The beach also marks a point at which things end. To borrow from a later chronicler of young suburbanite adulthood (and fellow Calabasas resident), nothing was the same after Morning View. A Crow Left of the Murder, from 2004, dips its toes into social criticism, but comes out with little to show for it. The criticisms of TV on tracks like “Megalomaniac” or “Talk Shows on Mute” were clearly insufficient: They were done better on S.C.I.E.N.C.E. anyway (“Idiot Box”), and they didn’t make much sense coming from an MTV mainstay. The band, or at least Boyd’s lyrics, were tipping into megalomania in their own way, albeit not aggressively or offensively. With nothing left to push against, the lyrics devolved into unrhymed banalities. Meanwhile, the sound flattened out. Though Einziger’s riffs and lines remained firm and Jose Pasillas II’s drums steady, the departure of original bassist Alex Katunich corresponded with a loss of the band’s original groove. The band edged ever closer to anonymous mainstream rock: Where they previously dramatized uncertainty, now they reproduced stolidity. True, Crow Left and its descendants, Light Grenades (2006) and If Not Now, When?, weren’t quite awful, but they were also definitely anodyne.
It was too much to expect Incubus’ eighth album, 8, out tomorrow, to return to peak form. As the history of pretty much every ’90s band tells, men in their 40s can’t summon youthful inspiration. As with so many late-career rock releases, listening to 8 is like listening to a greatest-hits album without the greatness. The album’s April 20 release points to the weedy nature of the first album; there’s a track (“Surveillance”) that criticizes, again, mass media (now social media); there are lyrics about repeating high school forever. Einziger’s expertise in shaping riffs hasn’t faded much, it’s true. But all the same, it’s clear that the magic has departed from the mushrooms. The words don’t float; we’re left with generic portobellos.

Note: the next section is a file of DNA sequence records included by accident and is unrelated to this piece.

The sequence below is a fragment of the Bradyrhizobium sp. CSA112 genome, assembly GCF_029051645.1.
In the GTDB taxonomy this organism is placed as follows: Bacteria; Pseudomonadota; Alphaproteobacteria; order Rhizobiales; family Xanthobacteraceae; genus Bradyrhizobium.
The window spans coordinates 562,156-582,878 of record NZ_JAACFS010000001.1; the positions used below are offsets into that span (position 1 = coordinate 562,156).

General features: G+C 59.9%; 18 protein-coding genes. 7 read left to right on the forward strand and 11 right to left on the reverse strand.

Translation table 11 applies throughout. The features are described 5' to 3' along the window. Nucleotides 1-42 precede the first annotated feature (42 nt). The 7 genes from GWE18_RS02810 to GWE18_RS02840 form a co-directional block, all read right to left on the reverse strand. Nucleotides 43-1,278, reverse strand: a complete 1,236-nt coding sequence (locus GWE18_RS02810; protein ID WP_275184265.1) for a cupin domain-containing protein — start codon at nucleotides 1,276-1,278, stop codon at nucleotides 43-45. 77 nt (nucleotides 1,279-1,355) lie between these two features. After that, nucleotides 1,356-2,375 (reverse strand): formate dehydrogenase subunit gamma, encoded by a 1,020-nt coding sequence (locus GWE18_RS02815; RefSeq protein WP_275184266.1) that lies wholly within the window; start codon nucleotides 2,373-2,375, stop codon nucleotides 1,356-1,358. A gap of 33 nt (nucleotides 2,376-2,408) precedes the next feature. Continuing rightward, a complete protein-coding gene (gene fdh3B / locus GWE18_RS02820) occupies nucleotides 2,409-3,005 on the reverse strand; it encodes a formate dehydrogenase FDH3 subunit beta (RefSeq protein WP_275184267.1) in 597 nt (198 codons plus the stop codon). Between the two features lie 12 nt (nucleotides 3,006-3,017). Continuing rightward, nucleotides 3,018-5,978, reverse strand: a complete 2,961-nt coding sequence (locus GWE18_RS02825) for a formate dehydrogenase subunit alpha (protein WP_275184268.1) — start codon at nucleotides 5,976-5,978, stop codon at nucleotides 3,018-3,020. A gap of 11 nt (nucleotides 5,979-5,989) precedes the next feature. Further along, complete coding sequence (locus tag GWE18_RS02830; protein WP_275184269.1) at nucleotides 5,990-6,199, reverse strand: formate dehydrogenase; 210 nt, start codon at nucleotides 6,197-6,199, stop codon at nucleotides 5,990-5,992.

To quote Boyd on album opener “No Fun,” it’s no fun anymore — the lyrics remain in a rut figuratively, but at least they’re honest enough to actually be about being in a rut. Still, when an album’s undisputed best track is an instrumental (“Make No Sound in the Digital Forest”), it’s clear that the band that made it has outlived its time. If Incubus became great, or at least very good, by treating high-school existence with exactly as much gravity as the subject merited, the band in its current state sounds the way high school feels a dozen years after: Trace elements of nostalgia will always persist, it’s hard to get angry about it, but it’s hard to say anything meaningful about it either.
The difference is that you can replay old albums a lot easier than you can relive your past. It’s been weird listening to the Incubus catalogue again and discovering that the band you thought was good as a high-school sophomore and junior was, actually, good — exactly as good you thought they were too, not one bit better or worse. Those emotions, apparently, are still there and still valid, but that fact is far more of a relief than its implications. A continuity of taste suggests a continuity of being, and it’s more disappointment than comfort to realize how little you’ve changed — or, at least, how little you’ve improved.
I’d gotten used to thinking that my former self was stupid and immature; that opinion hasn’t changed. But to suspect, while keeping that in mind, that my former self was smarter and more adult than I am now feels awkward, disturbing even. Are you really any more of a grown-up because you earn money and don’t do dumb shit? Teens are stupid and naïve — we all know that. But they’re not wrong to call adults out for being stupid, jaded, rule-besotted cowards. Maybe actual maturity is something else entirely: not a habitual restraint but the capacity to go all the way, coupled with the intelligence to know when to leave. If a band can’t figure that out, maybe part of the reason is that their listeners are no wiser than they are. Anyway, I don’t care; whatever. Happy 4/20, I guess.